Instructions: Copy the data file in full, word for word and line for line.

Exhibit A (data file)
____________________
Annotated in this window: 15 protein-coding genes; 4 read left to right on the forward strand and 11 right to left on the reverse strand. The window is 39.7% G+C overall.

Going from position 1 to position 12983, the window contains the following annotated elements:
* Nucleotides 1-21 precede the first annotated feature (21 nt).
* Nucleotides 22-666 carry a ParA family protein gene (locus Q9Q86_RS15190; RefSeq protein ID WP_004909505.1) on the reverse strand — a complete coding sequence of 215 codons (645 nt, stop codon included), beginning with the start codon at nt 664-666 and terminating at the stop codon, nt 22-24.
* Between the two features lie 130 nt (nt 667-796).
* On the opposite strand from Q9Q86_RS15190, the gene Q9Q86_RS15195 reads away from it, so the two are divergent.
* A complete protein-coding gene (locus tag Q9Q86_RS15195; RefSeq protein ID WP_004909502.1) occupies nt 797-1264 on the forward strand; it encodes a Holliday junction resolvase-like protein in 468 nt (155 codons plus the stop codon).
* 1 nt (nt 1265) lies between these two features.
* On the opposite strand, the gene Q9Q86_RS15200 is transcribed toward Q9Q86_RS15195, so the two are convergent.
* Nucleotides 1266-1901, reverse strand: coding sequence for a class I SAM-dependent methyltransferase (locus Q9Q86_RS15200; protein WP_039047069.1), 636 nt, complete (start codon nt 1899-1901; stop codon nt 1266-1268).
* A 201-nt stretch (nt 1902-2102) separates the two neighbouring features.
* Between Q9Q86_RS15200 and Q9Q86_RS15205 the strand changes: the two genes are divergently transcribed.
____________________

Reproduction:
Annotated in this window: 15 protein-coding genes; 4 read left to right on the forward strand and 11 right to left on the reverse strand. The window is 39.7% G+C overall.

Going from position 1 to position 12983, the window contains the following annotated elements:
* Nucleotides 1-21 precede the first annotated feature (21 nt).
* Nucleotides 22-666 carry a ParA family protein gene (locus Q9Q86_RS15190; RefSeq protein ID WP_004909505.1) on the reverse strand — a complete coding sequence of 215 codons (645 nt, stop codon included), beginning with the start codon at nt 664-666 and terminating at the stop codon, nt 22-24.
* Between the two features lie 130 nt (nt 667-796).
* On the opposite strand from Q9Q86_RS15190, the gene Q9Q86_RS15195 reads away from it, so the two are divergent.
* A complete protein-coding gene (locus tag Q9Q86_RS15195; RefSeq protein ID WP_004909502.1) occupies nt 797-1264 on the forward strand; it encodes a Holliday junction resolvase-like protein in 468 nt (155 codons plus the stop codon).
* 1 nt (nt 1265) lies between these two features.
* On the opposite strand, the gene Q9Q86_RS15200 is transcribed toward Q9Q86_RS15195, so the two are convergent.
* Nucleotides 1266-1901, reverse strand: coding sequence for a class I SAM-dependent methyltransferase (locus Q9Q86_RS15200; protein WP_039047069.1), 636 nt, complete (start codon nt 1899-1901; stop codon nt 1266-1268).
* A 201-nt stretch (nt 1902-2102) separates the two neighbouring features.
* Between Q9Q86_RS15200 and Q9Q86_RS15205 the strand changes: the two genes are divergently transcribed.